So we set about fishing: the gear men that come here troll around the lake walls and regularly still land fish of 100lbs+. Fly fishermen like to make it hard for themselves, so small skiffs move us around, there’s never a long run before the next spot – you’re spoiled for choice; you could fish more or less anywhere. Some spots obviously looked more fishy than others, but we caught fish in places we might have thought to pass by. My chance at the big one came as a result of a sloppy backcast thrown half heartedly at a small, overly weedy point at the end of a section I’d been working. Unusually, it was two large fish that flew out from beneath the overhang and charged the fly without actually eating it, at which point all involved realised that my feet made for a curious place for two large Nile Perch to be sitting for very long, so after eyeballing the fly and them me for a little longer, they went home and wouldn’t come out again. Despite my flogging the spot furiously with every fly in the box for another half an hour with a conviction I hadn’t started with there. Between us, we reckoned that once the Perch have seen you, the game’s over, unless he’s seeing you peripherally on the first charge when he’s fully focussed on eating that fly thing that just shot past his lair…

The Nile Perch is an ambush predator and this is structure fishing, not sight fishing. In many other ranges the water is running and river tactics are the deal, but here in the still waters behind the Aswan Dam, it’s work: you walk and scramble to cover ground, it’s hot, you cast and cast to ever changing structure and in each next spot you would ideally change the grain of your sunk line, because the depth varies constantly, dropping away to 50 meters, or maybe 200, and in one place you might be fishing a gradual sloping shelf, the next might be a wall that goes straight down into the green depths. You get hung up often enough when fishing structure, but the algae that covers the submerged rocks means you can usually get your gear back. They told us that the crocodiles were scared of boats and full of fish anyway, but after we saw the first (and in fact the only) ten foot model floating out in the lake, we stopped going swimming to retrieve stuck flies. The guides still went, though…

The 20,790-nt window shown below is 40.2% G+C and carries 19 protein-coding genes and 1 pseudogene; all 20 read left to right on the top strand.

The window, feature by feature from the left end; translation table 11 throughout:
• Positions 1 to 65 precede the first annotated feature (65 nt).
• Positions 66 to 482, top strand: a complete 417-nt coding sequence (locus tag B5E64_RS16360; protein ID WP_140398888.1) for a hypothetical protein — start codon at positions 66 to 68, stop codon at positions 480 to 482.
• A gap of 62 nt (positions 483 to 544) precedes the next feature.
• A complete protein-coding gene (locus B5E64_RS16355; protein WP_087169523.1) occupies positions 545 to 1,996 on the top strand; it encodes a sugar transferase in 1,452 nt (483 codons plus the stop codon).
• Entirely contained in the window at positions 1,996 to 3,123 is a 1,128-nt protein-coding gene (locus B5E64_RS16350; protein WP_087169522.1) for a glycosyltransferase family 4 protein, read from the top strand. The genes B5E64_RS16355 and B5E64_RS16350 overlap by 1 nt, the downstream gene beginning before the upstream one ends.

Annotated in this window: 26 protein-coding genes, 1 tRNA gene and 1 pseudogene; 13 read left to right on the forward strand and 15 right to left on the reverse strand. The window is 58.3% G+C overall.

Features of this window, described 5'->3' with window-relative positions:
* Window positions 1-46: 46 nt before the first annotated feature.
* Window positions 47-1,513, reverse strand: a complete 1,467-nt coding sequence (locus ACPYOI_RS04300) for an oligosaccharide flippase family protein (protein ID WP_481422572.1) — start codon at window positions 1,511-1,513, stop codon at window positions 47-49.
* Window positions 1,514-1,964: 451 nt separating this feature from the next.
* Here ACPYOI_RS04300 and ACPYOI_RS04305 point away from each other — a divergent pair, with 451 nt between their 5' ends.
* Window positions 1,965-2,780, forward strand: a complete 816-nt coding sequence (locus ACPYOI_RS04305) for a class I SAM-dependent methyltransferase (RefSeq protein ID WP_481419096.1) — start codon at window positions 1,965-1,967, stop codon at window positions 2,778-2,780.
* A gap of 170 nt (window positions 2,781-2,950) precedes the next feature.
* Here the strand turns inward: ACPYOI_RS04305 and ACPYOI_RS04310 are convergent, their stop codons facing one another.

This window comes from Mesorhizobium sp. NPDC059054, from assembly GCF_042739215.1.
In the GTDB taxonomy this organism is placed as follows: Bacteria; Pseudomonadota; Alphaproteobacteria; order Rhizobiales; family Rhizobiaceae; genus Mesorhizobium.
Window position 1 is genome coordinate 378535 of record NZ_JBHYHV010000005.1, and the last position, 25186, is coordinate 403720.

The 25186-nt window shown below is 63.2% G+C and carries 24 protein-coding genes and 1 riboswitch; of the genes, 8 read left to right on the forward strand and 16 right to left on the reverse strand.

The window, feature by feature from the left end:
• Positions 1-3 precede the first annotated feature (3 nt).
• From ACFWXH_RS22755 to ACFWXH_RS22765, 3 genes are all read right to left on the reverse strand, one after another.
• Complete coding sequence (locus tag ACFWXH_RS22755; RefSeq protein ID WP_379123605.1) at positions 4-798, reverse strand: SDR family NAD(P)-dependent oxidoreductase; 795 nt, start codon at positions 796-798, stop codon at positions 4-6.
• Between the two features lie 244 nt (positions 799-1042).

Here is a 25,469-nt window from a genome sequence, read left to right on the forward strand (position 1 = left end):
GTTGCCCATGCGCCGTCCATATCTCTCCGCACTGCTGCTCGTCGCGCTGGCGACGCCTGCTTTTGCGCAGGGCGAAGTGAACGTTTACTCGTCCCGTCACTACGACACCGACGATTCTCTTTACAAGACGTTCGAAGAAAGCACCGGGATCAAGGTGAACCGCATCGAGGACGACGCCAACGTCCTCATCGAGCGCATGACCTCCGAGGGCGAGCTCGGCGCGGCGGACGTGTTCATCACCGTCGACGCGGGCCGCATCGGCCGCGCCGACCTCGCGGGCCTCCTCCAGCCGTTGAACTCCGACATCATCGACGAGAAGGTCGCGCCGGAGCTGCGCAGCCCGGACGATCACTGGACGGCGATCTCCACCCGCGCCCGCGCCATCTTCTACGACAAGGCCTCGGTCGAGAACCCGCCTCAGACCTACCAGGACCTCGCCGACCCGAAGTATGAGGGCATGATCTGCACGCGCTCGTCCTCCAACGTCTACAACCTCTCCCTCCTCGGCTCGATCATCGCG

Unlike casting blind, this keeps you alert because you’re always anticipating a strike at each likely looking gully, ledge or rock. Often you can’t believe that there wasn’t a monster lurking there to hit you on the way by, the structure just looks too good not to be hiding something. Things started out encouragingly, we caught plenty of smaller Perch and some small tigerfish, and as the days progressed, the terrain got more challenging and interesting, we caught some bigger fish and it seemed like each day was better than the last. That’s a good feeling on a fishing trip. These tigers are small and much warier than elsewhere, because here they too are a potential food item. They’ll chase the fly but more often than not they shy away at the last second, unless you decide to target them specifically and fine everything down bit. Occasionally, a decent Tiger will nail your big Perch fly when you’re not expecting it, but 5-6lbs is a good tigerfish in these parts.